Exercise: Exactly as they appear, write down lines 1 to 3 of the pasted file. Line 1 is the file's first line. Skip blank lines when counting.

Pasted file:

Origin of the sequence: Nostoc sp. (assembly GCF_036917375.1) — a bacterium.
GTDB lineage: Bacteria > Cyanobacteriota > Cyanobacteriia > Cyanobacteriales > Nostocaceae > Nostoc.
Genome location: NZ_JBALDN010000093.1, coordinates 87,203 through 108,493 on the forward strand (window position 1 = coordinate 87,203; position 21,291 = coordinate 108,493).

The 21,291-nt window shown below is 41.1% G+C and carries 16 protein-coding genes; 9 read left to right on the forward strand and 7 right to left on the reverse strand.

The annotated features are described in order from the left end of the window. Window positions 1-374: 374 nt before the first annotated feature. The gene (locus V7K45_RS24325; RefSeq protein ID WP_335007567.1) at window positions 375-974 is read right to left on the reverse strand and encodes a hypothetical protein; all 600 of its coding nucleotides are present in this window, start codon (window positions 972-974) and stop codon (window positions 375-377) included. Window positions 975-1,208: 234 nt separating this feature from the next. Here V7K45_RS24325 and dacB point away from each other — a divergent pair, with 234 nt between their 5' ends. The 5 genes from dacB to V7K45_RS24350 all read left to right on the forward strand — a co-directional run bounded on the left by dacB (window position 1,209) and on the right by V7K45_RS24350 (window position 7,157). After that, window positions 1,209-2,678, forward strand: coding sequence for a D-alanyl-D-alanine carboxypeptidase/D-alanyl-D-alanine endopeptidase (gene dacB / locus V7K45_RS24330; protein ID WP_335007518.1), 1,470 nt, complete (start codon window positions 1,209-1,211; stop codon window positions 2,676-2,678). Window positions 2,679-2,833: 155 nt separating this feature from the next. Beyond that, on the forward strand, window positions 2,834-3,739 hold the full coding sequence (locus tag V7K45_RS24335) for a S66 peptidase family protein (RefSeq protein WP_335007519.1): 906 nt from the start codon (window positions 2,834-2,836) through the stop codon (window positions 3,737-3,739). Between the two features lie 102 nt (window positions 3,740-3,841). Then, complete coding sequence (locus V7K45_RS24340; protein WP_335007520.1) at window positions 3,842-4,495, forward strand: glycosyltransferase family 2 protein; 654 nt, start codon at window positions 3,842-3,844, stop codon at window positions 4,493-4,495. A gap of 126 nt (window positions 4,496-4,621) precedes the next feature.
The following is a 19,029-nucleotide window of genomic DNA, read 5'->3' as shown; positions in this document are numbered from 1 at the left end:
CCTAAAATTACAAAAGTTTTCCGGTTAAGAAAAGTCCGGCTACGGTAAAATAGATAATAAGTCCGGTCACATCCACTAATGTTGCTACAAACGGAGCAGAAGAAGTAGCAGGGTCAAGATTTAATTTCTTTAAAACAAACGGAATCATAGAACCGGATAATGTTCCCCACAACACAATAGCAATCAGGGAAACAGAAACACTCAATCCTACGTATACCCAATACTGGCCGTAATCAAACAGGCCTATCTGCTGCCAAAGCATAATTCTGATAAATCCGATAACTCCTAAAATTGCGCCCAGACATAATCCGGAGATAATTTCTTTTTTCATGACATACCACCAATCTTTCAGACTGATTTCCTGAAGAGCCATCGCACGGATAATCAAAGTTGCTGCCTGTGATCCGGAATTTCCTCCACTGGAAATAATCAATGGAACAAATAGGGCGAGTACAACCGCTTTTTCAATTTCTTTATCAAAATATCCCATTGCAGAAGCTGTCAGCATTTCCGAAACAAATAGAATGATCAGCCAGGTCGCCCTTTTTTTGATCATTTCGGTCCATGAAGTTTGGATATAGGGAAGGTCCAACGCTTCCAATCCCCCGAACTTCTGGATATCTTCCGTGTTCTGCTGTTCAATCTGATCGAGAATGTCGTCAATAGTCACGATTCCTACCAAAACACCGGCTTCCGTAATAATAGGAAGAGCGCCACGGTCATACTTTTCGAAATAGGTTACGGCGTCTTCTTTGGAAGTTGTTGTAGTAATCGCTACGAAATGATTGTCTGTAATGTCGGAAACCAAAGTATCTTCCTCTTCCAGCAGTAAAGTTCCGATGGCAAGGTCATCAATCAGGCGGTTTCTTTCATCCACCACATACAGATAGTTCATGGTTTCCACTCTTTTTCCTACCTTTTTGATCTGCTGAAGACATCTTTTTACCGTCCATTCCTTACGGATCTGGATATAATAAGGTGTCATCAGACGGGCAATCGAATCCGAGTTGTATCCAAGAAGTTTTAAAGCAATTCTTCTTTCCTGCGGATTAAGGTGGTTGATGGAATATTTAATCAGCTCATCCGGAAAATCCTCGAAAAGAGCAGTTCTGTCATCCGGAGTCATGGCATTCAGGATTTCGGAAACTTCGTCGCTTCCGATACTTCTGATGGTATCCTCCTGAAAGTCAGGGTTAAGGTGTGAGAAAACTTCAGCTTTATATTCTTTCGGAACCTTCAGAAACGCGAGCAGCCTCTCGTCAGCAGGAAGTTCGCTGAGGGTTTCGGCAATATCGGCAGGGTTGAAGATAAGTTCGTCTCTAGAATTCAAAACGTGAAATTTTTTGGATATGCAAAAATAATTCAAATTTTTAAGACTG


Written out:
Origin of the sequence: Nostoc sp. (assembly GCF_036917375.1) — a bacterium.
GTDB lineage: Bacteria > Cyanobacteriota > Cyanobacteriia > Cyanobacteriales > Nostocaceae > Nostoc.
Genome location: NZ_JBALDN010000093.1, coordinates 87,203 through 108,493 on the forward strand (window position 1 = coordinate 87,203; position 21,291 = coordinate 108,493).